Cannabis today is the same plant that has been cultivated and used for thousands of years. However, due to the large number of varieties, the level of THC (the main neuroactive ingredient) differs widely. Interestingly, cannabis tested in jurisdictions where it is illegal tends to be stronger. Why? When access to a particular substance is sporadic, risky and limited, both consumers and producers are incentivised to use or sell higher potency material.
During alcohol prohibition in the United States, beer and cider were largely replaced by spirits and hard liquor; easier and more profitable to transport. When access is regulated and controlled, there’s a wider variety of potencies, like cannabis with virtually no trace of THC, but high in CBD. CBD is known to be therapeutic (without the euphoria).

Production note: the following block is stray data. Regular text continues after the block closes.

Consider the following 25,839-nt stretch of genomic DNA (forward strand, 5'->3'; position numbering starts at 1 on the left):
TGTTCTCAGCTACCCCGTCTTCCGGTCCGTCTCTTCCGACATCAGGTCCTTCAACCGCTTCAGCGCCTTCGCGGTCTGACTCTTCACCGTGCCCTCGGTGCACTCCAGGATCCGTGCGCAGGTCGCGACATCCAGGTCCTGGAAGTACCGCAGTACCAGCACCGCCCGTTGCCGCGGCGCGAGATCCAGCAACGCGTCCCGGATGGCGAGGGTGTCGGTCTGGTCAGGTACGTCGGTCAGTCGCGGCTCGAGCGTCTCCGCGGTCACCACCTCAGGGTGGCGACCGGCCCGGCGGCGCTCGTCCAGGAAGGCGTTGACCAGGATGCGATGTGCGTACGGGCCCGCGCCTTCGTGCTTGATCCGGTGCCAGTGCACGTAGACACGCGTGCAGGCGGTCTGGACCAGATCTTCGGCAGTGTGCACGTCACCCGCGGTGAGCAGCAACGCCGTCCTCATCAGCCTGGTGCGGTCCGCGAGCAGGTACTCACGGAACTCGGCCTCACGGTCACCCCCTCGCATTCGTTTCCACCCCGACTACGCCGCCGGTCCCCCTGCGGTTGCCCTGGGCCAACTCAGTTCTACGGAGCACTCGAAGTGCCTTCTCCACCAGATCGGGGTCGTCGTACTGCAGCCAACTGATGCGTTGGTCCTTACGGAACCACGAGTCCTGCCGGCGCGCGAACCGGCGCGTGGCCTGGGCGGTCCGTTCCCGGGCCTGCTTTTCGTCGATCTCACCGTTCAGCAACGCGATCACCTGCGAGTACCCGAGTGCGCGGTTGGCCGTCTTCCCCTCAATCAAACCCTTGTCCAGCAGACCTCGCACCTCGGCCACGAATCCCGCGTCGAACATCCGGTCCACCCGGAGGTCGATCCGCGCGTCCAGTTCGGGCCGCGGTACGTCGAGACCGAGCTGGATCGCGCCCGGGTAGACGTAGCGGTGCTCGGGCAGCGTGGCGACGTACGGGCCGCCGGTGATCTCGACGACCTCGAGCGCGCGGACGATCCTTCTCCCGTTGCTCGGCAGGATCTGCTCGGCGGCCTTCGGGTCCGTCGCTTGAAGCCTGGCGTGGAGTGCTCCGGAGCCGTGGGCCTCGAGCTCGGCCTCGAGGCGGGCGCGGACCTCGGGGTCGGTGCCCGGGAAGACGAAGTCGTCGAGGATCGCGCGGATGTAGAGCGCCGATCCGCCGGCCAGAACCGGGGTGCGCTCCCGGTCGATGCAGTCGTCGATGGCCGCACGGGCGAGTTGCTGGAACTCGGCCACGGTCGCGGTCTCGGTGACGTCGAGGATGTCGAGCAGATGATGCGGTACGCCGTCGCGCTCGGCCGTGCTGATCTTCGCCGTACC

Different methods of ingestion can also affect the strength of cannabis. Infused edibles, for example, can have a stronger effect and last longer than smoking cannabis. It’s important to regulate dosage, remembering it can take up to one hour before a cannabis edible takes effect.